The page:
During a recent six month well child visit a mother was going through her plans to begin feeding her healthy infant. As we discussed a reasonable schedule to begin the introduction of vegetables and fruits mom shared that she was planning to make her own baby foods. I supported her and shared some ways to get started. The quantities of food she would be giving her baby need to be monitored as well as the signs to look for in order to detect an allergic reaction.
In the midst of the discussion mom confidently stated,”…but of course I won’t make my own carrots…because of the nitrates.” She went on to explain that many books had advised parents to avoid a certain list of vegetables to prevent them from harming their children with nitrates. These books suggested that jarred organic forms of these vegetables would be a better alternative. I told mom that I disagreed with this line of thinking. Here are the facts regarding nitrates and baby foods:
Nitrates can be harmful because excessive consumption may lead to the nitrates being converted to NITRITES which, if not properly excreted, may lead to the production of methemoglobin. Excessive methemoglobin may lead to methemoglobinemia, or “blue baby syndrome.” Newborns and infants under three months are at increased risk of this dangerous transformation for various reasons.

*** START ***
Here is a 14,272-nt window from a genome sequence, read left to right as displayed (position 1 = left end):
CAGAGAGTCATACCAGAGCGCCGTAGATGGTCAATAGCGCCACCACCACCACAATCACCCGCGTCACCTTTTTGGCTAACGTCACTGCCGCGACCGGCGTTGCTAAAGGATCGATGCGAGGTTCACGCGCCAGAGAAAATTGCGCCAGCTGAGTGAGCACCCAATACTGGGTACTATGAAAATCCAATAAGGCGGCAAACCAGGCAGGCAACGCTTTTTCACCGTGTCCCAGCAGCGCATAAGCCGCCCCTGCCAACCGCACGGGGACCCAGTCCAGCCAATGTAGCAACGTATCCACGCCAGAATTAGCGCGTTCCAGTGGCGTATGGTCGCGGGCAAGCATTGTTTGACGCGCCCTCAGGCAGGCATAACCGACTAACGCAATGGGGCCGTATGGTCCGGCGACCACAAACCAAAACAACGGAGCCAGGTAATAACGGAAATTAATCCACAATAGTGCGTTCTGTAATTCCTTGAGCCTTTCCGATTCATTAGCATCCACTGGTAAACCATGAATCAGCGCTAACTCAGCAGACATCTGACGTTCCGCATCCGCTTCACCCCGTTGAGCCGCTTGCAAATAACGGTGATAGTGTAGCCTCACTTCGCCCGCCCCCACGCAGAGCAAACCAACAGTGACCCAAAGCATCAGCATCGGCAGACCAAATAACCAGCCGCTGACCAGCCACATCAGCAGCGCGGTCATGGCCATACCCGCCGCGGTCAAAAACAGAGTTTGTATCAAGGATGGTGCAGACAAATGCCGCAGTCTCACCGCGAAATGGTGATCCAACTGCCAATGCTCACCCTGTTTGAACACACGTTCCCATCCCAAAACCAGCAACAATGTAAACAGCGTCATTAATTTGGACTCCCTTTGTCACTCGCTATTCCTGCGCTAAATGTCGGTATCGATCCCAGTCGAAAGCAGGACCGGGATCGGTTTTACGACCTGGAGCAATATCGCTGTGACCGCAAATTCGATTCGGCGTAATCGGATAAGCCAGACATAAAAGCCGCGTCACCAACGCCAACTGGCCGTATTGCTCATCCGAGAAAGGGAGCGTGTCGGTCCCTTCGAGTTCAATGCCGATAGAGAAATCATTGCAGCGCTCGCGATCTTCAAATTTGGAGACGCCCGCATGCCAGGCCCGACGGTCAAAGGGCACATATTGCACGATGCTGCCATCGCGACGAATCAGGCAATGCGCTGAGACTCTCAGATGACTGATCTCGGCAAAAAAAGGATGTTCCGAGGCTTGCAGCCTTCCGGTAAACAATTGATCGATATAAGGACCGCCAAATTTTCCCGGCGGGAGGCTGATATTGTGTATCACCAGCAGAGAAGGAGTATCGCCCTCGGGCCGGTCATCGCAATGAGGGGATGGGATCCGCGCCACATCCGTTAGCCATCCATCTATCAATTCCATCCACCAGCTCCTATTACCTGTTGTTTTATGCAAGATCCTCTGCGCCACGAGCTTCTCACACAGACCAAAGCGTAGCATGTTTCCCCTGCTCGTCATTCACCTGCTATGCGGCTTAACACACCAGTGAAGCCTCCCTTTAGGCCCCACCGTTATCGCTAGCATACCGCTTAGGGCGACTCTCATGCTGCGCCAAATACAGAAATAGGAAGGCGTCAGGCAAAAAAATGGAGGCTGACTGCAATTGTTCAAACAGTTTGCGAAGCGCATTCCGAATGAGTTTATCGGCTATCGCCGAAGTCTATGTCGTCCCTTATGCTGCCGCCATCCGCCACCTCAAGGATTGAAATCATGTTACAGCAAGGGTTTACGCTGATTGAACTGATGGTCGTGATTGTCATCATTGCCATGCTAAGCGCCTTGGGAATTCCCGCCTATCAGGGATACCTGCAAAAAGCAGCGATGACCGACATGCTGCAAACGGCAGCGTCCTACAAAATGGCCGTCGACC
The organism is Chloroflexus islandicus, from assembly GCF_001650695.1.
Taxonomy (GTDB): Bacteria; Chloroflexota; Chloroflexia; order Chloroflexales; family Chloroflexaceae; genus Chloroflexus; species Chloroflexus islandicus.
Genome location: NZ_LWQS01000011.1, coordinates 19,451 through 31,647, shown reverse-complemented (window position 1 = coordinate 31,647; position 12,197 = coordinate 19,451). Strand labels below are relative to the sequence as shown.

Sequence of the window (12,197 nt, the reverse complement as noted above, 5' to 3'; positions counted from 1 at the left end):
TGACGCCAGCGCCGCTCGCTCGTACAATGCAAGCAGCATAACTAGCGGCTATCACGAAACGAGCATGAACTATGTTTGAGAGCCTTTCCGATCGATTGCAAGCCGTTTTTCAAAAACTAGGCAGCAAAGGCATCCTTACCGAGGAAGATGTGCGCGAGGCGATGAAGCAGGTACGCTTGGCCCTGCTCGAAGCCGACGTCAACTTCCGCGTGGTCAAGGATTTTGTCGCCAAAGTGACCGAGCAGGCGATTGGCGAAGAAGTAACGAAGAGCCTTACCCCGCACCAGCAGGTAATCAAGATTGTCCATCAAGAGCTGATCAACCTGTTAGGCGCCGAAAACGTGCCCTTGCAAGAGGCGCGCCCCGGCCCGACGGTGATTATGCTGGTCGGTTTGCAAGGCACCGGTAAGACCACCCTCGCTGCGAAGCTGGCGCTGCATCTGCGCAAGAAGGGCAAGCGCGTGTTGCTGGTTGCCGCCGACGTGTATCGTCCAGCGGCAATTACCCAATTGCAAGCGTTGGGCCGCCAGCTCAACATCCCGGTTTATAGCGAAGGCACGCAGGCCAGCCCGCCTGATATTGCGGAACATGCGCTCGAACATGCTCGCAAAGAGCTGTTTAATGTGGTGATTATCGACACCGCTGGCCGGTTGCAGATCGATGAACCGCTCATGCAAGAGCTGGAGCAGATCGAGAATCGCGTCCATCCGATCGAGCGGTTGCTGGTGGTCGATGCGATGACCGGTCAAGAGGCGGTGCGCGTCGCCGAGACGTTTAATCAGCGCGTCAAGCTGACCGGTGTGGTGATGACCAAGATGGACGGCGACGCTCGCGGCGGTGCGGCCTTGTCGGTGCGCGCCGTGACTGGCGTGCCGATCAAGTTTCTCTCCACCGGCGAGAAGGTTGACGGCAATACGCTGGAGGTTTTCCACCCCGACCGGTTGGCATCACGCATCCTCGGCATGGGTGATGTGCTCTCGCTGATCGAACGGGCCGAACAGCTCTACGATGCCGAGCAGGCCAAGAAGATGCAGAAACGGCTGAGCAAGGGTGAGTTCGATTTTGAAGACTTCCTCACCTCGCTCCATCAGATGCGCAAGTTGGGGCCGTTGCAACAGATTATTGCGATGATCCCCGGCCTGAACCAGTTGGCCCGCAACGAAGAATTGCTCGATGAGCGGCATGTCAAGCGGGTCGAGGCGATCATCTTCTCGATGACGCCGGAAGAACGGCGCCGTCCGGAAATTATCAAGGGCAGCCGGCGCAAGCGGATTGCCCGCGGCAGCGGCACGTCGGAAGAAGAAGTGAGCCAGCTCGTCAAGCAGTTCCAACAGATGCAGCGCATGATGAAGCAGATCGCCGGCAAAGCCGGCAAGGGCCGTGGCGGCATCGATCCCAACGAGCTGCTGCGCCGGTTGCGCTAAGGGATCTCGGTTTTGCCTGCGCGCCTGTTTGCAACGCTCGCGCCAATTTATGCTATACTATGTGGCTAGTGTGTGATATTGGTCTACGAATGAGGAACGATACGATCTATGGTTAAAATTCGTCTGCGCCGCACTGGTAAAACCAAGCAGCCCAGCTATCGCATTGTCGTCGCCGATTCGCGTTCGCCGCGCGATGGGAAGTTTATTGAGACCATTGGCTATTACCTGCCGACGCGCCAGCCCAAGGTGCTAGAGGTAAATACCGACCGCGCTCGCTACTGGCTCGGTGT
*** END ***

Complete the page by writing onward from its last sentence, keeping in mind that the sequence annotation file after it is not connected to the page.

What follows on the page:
Two more commonly recognized explanations involve the persistent presence of fetal hemoglobin and the high gastric ph of newborns and infants--two factors which allow nitrates to more easily be converted to NITRITES, and subsequently produce methemoglobin. As the infants age, fetal hemoglobin disappears. Gastric ph normalizes and gains helpful digestive flora, largely decreasing the risk of nitrate poisoning.
Newborns and infants receiving formula mixed with well water may be at risk for nitrate poisoning. The water may be contaminated with excess nitrate, absorbed from fertilizer used in the vicinity. Nitrates naturally occur in green beans, carrots, squash, spinach and beets. This is true regardless of whether the vegetables are home grown or from the store in a jar. The difference is that mass produced baby food forms of these foods should be screened for their concentration of nitrate. It is a procedure most families do not practice at home. This provides a number to look at as a gauge, but these foods still contain nitrates. As stated by the American Academy of Pediatrics, these foods are believed to be safe for infants as long as they are not introduced prior to age six months--the recommended start time for initiation of solids of any kind.
This brings us back to my visit with the healthy six-month-old infant, who hopefully is happily enjoying squash and carrots as we speak…
Take home points: